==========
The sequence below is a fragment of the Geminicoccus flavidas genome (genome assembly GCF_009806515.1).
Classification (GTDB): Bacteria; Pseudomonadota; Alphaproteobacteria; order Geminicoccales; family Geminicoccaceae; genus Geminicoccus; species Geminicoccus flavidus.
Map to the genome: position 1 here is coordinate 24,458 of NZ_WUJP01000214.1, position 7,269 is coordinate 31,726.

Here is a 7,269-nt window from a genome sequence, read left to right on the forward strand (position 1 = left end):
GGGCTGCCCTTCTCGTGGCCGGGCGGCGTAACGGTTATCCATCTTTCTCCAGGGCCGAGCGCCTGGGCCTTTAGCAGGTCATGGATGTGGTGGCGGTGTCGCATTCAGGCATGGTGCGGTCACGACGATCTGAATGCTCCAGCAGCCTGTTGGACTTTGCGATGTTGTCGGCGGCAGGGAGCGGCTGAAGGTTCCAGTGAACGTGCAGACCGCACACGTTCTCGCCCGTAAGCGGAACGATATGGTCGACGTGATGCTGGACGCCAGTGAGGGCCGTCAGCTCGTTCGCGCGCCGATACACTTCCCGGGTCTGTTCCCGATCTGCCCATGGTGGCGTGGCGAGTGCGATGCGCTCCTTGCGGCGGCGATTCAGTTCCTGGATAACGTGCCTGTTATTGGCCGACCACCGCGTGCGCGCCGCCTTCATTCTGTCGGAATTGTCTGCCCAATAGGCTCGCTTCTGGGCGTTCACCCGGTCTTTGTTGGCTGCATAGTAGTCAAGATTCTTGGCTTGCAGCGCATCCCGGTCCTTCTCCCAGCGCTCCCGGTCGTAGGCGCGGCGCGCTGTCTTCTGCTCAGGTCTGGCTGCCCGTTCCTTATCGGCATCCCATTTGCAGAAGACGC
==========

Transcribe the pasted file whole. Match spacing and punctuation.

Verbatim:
The sequence below is a fragment of the Geminicoccus flavidas genome (genome assembly GCF_009806515.1).
Classification (GTDB): Bacteria; Pseudomonadota; Alphaproteobacteria; order Geminicoccales; family Geminicoccaceae; genus Geminicoccus; species Geminicoccus flavidus.
Map to the genome: position 1 here is coordinate 24,458 of NZ_WUJP01000214.1, position 7,269 is coordinate 31,726.

Here is a 7,269-nt window from a genome sequence, read left to right on the forward strand (position 1 = left end):
GGGCTGCCCTTCTCGTGGCCGGGCGGCGTAACGGTTATCCATCTTTCTCCAGGGCCGAGCGCCTGGGCCTTTAGCAGGTCATGGATGTGGTGGCGGTGTCGCATTCAGGCATGGTGCGGTCACGACGATCTGAATGCTCCAGCAGCCTGTTGGACTTTGCGATGTTGTCGGCGGCAGGGAGCGGCTGAAGGTTCCAGTGAACGTGCAGACCGCACACGTTCTCGCCCGTAAGCGGAACGATATGGTCGACGTGATGCTGGACGCCAGTGAGGGCCGTCAGCTCGTTCGCGCGCCGATACACTTCCCGGGTCTGTTCCCGATCTGCCCATGGTGGCGTGGCGAGTGCGATGCGCTCCTTGCGGCGGCGATTCAGTTCCTGGATAACGTGCCTGTTATTGGCCGACCACCGCGTGCGCGCCGCCTTCATTCTGTCGGAATTGTCTGCCCAATAGGCTCGCTTCTGGGCGTTCACCCGGTCTTTGTTGGCTGCATAGTAGTCAAGATTCTTGGCTTGCAGCGCATCCCGGTCCTTCTCCCAGCGCTCCCGGTCGTAGGCGCGGCGCGCTGTCTTCTGCTCAGGTCTGGCTGCCCGTTCCTTATCGGCATCCCATTTGCAGAAGACGC